## KMP Prefix Table Notes

### The Tricky Part Explained

A very popular implementation of the KMP(Knuth–Morris–Pratt) pattern searching algorithm is as follows:

// KMP pattern matching.
// Returns the index of the first occurrence of pattern in data.
// The caller is responsible for allocating enough memory for lps_table.
template <typename T>
size_t KMPSearch(T* data, size_t data_size, T* pattern, size_t* lps_table, size_t pattern_size) {
if (data_size < pattern_size || !pattern_size) return (size_t)-1;
if (pattern_size == 1) {
// just do a naive search
for (size_t index = 0; index < data_size; index++) {
if (*(data + index) == *pattern) {
return index;
}
}
return (size_t)-1;
}
// first build the lps table
lps_table[0] = 0;
size_t i = 0, j = 1;
while (j < pattern_size) {
if (pattern[i] == pattern[j]) {
lps_table[j++] = ++i;
}
else {
if (i) {
i = lps_table[i - 1]; // <---- why can and should we do this?
}
else {
lps_table[j] = 0;
j++;
}
}
}
// now that the lps table has been built
// begin the search
i = 0;
j = 0;
while (i < data_size) {
if (data[i] == pattern[j]) {
i++;
j++;
if (j == pattern_size) {
return i - pattern_size; // for single-target searches
// emit (i-pattern_size); j = lps_table[j-1] // for multiple-target searches
}
}
else {
if (j) {
j = lps_table[j - 1];
}
else {
i++;
}
}
}
return (size_t)-1;
}


One tricky part of this implementation is when building the lps table, we’ll update i as follows:

i = lps_table[i - 1]; // <---- why can and should we do this?


Here are some of my own thoughts.

When pattern[i] != pattern[j], we know that:

\begin{align} Pattern_{i} &\neq Pattern_{j}\\ Pattern_{0...i-1} &= Pattern_{j-1-(i-1)...j-1} \end{align}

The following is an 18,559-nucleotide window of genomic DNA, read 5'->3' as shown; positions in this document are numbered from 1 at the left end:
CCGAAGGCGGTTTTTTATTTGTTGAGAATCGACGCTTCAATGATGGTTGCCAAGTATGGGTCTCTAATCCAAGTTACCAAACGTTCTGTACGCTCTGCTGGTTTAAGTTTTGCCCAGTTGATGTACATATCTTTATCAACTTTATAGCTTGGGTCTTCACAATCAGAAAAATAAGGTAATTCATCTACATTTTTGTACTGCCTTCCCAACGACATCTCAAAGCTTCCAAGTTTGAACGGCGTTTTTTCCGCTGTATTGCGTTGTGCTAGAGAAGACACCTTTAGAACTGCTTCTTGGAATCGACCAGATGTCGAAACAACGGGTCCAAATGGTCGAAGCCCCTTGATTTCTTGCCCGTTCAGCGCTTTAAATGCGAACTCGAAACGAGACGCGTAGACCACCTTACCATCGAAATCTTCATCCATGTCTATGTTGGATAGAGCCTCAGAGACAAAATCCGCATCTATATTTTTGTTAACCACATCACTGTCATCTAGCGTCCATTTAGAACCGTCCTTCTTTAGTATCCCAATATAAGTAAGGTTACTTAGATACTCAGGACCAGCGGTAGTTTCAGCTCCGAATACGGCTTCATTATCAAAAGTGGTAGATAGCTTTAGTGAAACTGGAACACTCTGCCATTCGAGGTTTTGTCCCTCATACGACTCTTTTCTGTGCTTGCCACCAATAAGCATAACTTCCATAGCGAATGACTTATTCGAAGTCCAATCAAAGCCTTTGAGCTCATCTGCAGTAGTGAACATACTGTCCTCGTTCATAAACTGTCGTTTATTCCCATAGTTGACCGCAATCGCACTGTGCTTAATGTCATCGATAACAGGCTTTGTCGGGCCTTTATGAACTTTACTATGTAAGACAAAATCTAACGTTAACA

A…B are inclusive boundaries.

Next, we want to 1) start $$i_{next}$$ after the second longest prefix suffix of $$Pattern_{0...j-1}$$, which is shorter than $$Pattern_{0...i-1}$$ (being the current longest), so that next time when the comparison pattern[i] == pattern[j] succeeds, 2) we are able to get the longest prefix suffix for $$Pattern_{0...j}$$, which is:

$Pattern_{0...i_{next}} (=Pattern_{j-i_{next}...j})$

Now, questions are:

1) How do we find the longest prefix suffix shorter than $$Pattern_{0...i-1}$$?

We just refer to lps[i-1], it stores the length of the longest proper prefix suffix of $$Pattern_{0...i-1}$$, which is shorter than $$Pattern_{0...i-1}$$ itself.

2) By setting i to lps[i-1], how can we know that when pattern[i] == pattern[j] succeeds, we get another longest prefix suffix?

According to $$(2)$$, the longest prefix suffix of $$Pattern_{0...i-1}$$ will also be $$Pattern_{j-1-(i-1)...j-1}$$’s longest prefix suffix, thus at the same time being the second longest prefix suffix for $$Pattern_{0...j-1}$$ (Why?). Therefore, when a new comparison pattern[i] == pattern[j] succeeds, we get the longest prefix suffix for $$Pattern_{0...j}$$.

### Why?

We can prove this by contradiction. Assuming B is the longest prefix suffix of $$Pattern_{0...i-1}$$ A and B is not the second longest prefix suffix of $$Pattern_{0...j-1}$$, then there exists a second longest prefix suffix of $$Pattern_{0...j-1}$$ C, which is longer than B and shorter than A. C is both a prefix of A and a suffix of $$Pattern_{j-1-(i-1)...j-1}$$, and according to $$(2)$$, C is also a suffix of A, meaning C is a prefix suffix of A that’s longer than B, which contradicts the assumption that B is the longest prefix suffix of A. Q.E.D.

· Algorithm, KMP